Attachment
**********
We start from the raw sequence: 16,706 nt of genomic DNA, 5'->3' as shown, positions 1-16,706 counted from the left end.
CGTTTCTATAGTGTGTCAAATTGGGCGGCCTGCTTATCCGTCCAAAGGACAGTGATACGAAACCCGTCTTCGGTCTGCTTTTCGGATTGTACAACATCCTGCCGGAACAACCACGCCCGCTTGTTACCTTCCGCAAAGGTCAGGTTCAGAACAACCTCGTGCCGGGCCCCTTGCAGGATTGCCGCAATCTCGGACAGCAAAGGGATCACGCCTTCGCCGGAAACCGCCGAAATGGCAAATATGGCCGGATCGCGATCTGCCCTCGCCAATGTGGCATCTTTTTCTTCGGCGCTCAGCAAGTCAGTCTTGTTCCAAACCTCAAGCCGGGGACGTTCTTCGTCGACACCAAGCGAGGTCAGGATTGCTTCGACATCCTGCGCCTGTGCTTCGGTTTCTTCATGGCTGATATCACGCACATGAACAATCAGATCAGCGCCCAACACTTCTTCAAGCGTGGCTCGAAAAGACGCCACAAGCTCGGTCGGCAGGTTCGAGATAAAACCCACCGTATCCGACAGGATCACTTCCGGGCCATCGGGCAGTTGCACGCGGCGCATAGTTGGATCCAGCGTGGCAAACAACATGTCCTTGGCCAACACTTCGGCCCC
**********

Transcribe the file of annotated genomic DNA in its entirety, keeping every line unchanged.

We start from the raw sequence: 16,706 nt of genomic DNA, 5'->3' as shown, positions 1-16,706 counted from the left end.
CGTTTCTATAGTGTGTCAAATTGGGCGGCCTGCTTATCCGTCCAAAGGACAGTGATACGAAACCCGTCTTCGGTCTGCTTTTCGGATTGTACAACATCCTGCCGGAACAACCACGCCCGCTTGTTACCTTCCGCAAAGGTCAGGTTCAGAACAACCTCGTGCCGGGCCCCTTGCAGGATTGCCGCAATCTCGGACAGCAAAGGGATCACGCCTTCGCCGGAAACCGCCGAAATGGCAAATATGGCCGGATCGCGATCTGCCCTCGCCAATGTGGCATCTTTTTCTTCGGCGCTCAGCAAGTCAGTCTTGTTCCAAACCTCAAGCCGGGGACGTTCTTCGTCGACACCAAGCGAGGTCAGGATTGCTTCGACATCCTGCGCCTGTGCTTCGGTTTCTTCATGGCTGATATCACGCACATGAACAATCAGATCAGCGCCCAACACTTCTTCAAGCGTGGCTCGAAAAGACGCCACAAGCTCGGTCGGCAGGTTCGAGATAAAACCCACCGTATCCGACAGGATCACTTCCGGGCCATCGGGCAGTTGCACGCGGCGCATAGTTGGATCCAGCGTGGCAAACAACATGTCCTTGGCCAACACTTCGGCCCC